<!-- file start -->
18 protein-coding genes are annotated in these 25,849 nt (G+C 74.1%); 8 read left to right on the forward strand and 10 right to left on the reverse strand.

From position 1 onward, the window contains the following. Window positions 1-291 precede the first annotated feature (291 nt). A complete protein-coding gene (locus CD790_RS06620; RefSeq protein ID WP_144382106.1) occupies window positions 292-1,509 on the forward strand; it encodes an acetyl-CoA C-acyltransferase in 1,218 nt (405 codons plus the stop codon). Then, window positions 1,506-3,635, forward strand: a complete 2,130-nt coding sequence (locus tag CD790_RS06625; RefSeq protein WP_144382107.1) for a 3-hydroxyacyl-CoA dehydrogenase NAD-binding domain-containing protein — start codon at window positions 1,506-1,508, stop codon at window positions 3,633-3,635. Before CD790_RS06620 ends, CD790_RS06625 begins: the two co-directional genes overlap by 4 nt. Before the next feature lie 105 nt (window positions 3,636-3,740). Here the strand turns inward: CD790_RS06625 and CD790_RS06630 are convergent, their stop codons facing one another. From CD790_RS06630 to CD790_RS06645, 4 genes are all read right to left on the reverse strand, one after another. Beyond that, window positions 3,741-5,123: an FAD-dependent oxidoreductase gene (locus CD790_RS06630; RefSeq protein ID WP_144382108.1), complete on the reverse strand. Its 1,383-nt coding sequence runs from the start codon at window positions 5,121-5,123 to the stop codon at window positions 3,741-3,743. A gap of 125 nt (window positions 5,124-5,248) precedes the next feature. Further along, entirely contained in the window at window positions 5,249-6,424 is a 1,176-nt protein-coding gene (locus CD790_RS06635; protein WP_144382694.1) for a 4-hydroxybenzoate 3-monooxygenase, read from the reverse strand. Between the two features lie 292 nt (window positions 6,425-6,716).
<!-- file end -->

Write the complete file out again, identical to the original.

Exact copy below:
18 protein-coding genes are annotated in these 25,849 nt (G+C 74.1%); 8 read left to right on the forward strand and 10 right to left on the reverse strand.

From position 1 onward, the window contains the following. Window positions 1-291 precede the first annotated feature (291 nt). A complete protein-coding gene (locus CD790_RS06620; RefSeq protein ID WP_144382106.1) occupies window positions 292-1,509 on the forward strand; it encodes an acetyl-CoA C-acyltransferase in 1,218 nt (405 codons plus the stop codon). Then, window positions 1,506-3,635, forward strand: a complete 2,130-nt coding sequence (locus tag CD790_RS06625; RefSeq protein WP_144382107.1) for a 3-hydroxyacyl-CoA dehydrogenase NAD-binding domain-containing protein — start codon at window positions 1,506-1,508, stop codon at window positions 3,633-3,635. Before CD790_RS06620 ends, CD790_RS06625 begins: the two co-directional genes overlap by 4 nt. Before the next feature lie 105 nt (window positions 3,636-3,740). Here the strand turns inward: CD790_RS06625 and CD790_RS06630 are convergent, their stop codons facing one another. From CD790_RS06630 to CD790_RS06645, 4 genes are all read right to left on the reverse strand, one after another. Beyond that, window positions 3,741-5,123: an FAD-dependent oxidoreductase gene (locus CD790_RS06630; RefSeq protein ID WP_144382108.1), complete on the reverse strand. Its 1,383-nt coding sequence runs from the start codon at window positions 5,121-5,123 to the stop codon at window positions 3,741-3,743. A gap of 125 nt (window positions 5,124-5,248) precedes the next feature. Further along, entirely contained in the window at window positions 5,249-6,424 is a 1,176-nt protein-coding gene (locus CD790_RS06635; protein WP_144382694.1) for a 4-hydroxybenzoate 3-monooxygenase, read from the reverse strand. Between the two features lie 292 nt (window positions 6,425-6,716).